15 tweets for a better conference experience

You (or your institution) paid a lot to go to a conference, so it only makes sense to maximise the experience. Here are 15 tweets you can send in the lead-up, during and after a conference to level up your conference experience and get everything you can from it.

For me, Twitter is an essential part of a great conference experience. I can connect with people I wouldn’t normally meet, I can get a glimpse into parallel sessions (I wish I had a time-turner like Hermione!*), I can share the conference with people who can’t be there and I can jog my memory afterwards.  All of this conference good-ness comes through the use of the conference hashtag.

To be able to connect with other conference attendees ALWAYS use the conference hashtag when tweeting. You might be super lucky and have people following your feed to see what’s happening at the conference, but that’s normally the exception, not the rule. The way strangers (both at the conference and at home) find your content is through the conference hashtag. If you don’t know the hashtag then check the conference organiser’s Twitter account or search the conference name on Twitter**.

Here are 15 prompts (with example tweets) to make the most of your next conference – everything from planning all the way through to the end of a conference:

1. Submitting an abstract – it’s likely that people in your field follow you so tweeting about submitting an abstract is a good way to create a conversation about the conference and encourage others to attend.

2. Registration – express your excitement about an upcoming conference, let people know you’ll be there and that you’re keen to meet up. I find starting conversations with strangers intimidating, so chatting on Twitter before conferences allows me to make connections online then continue them in person. This often saves me from the awkward beginning of a conversation as we can skip straight to something we already know we have in common.

3. Acceptance for a talk or poster – express your thanks to the organisers and advertise your presence at the conference. If people know you’ll be at a conference the greater the chance that they’ll come to your presentation.

4. Preparing your talk or poster – this is a good way to get advice from other attendees or clarify the requirements (I didn’t follow the hashtag rule here, oops!).

5. On your way to the conference – a chance meeting in an airport with another conference attendee means when you arrive you’ll already know someone.

6. Excited for the start of the conference – let people know you’ll be there and tweeting while at the same time re-affirming the conference hashtag.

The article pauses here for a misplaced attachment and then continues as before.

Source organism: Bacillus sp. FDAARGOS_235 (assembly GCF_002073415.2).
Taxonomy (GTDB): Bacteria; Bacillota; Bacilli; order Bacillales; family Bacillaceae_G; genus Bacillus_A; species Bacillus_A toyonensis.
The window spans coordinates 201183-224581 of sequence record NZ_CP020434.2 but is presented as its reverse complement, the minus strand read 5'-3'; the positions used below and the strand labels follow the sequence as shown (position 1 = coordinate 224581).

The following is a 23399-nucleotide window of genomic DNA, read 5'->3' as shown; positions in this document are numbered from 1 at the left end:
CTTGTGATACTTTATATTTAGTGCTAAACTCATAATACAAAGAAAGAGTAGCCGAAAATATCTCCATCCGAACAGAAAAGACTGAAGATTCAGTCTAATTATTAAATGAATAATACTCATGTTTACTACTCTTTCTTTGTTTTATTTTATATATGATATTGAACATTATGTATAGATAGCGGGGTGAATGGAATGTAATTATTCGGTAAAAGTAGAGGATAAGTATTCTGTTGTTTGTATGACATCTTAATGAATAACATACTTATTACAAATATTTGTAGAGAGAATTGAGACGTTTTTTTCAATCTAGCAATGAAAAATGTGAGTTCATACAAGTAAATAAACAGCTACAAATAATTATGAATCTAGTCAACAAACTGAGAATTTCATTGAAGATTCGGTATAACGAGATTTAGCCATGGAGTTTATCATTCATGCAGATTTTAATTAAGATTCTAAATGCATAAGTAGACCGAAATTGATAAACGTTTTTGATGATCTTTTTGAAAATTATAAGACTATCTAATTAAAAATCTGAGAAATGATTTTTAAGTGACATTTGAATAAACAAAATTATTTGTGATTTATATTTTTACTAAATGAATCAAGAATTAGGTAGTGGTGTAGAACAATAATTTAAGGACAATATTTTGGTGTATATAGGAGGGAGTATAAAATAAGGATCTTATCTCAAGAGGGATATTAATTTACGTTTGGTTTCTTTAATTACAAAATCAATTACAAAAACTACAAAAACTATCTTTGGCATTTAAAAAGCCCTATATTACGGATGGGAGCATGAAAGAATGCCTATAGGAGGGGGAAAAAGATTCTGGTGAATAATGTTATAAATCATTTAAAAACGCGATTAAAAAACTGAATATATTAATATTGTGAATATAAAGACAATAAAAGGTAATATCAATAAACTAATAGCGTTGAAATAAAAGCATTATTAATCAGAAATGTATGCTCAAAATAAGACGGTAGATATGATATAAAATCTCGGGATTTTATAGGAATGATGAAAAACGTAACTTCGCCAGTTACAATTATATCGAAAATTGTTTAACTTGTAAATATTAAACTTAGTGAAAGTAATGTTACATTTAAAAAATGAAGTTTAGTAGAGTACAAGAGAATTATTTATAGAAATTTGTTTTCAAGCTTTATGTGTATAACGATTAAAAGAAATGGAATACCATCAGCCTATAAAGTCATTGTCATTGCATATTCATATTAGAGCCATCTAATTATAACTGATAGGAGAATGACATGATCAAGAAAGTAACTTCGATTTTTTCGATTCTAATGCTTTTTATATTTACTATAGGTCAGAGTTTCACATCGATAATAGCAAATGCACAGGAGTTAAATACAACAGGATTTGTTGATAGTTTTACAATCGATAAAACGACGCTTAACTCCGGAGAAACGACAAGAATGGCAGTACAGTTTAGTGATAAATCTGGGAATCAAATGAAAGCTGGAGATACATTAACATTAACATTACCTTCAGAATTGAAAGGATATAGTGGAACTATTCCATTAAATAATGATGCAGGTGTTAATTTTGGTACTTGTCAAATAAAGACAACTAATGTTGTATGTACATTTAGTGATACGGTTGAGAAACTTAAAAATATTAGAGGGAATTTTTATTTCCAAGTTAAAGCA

7. Poster location and/or talk time – there a lot of things happening at conferences, so don’t be shy about spruiking your talk or poster – tag people who you think might be interested or invite specific people to come to your presentation.

8. Tips for conference attendees – share something that could improve the experience of other conference attendees. For example, I write my Twitter handle on my name badge so people can make the link between me in person and my profile online. Or once we’ve chatted they can look me up on Twitter.

9. Live tweet the talks – try to tweet at least once per talk or poster you attend, or more if you can manage it. The golden rule is DON’T tweet unpublished work! The presenter may ask for some slides or sections not to be tweeted or you might need to work it out for yourself. (Live-tweeting is a skill you can develop, there’s a follow-up post on this coming soon!)

10. Conference events that are coming up or you have attended e.g. ECR events, student events, booths to visit.

11. Fun things that are happening at the conference e.g. lucky door prizes, competition entries for talking to vendors, ice breakers, themed merchandise.

12. Photo of yourself or with a person you met at the conference – tiny Twitter profile photos can make it hard to see what someone looks like, use this tweet to circumvent that problem.

13. Prizes awarded at the conference – show your support for an award recipient or share your excitement about receiving a prize.

14. Thanks for coming to my talk/poster – this is a great way to get your research in front of more eyeballs; I try to re-tweet someone who tweeted about my talk or poster.

15. Thanks to the organisers for running the conference. This is a great way to wrap up a series of conference tweets and express your appreciation for all the hard work that goes into organising these events.

The order of these tweets is not set in stone. Some conferences may not have some of these steps, others may have aspects that I haven’t mentioned – adjust your tweets according to the specifics of your conference. If you’re interested in trying live-tweeting, then stay tuned for a follow-up post that goes into this in more detail.

My main conference tweeting tip is to get in early and often to keep yourself in the forefront of the attendee’s minds. And as always, include a picture (where possible) to increase the reach and engagement of your tweets!

Most of all, have fun and experiment with conference tweeting to make the most of your conference experience!


*Hermione is a character from the Harry Potter series who had a time-tuner which allowed her to travel through time and attend multiple classes that ran in parallel. ^

**The conference hashtag is usually set well in advance of the conference by the organisers, but if you can’t find one then get in touch with the conference organisers to suggest one ASAP. Highly likely they’ll be happy to put one in place as this is how people will find conference content. They don’t want people using multiple hashtags as this will dilute the impact. ^

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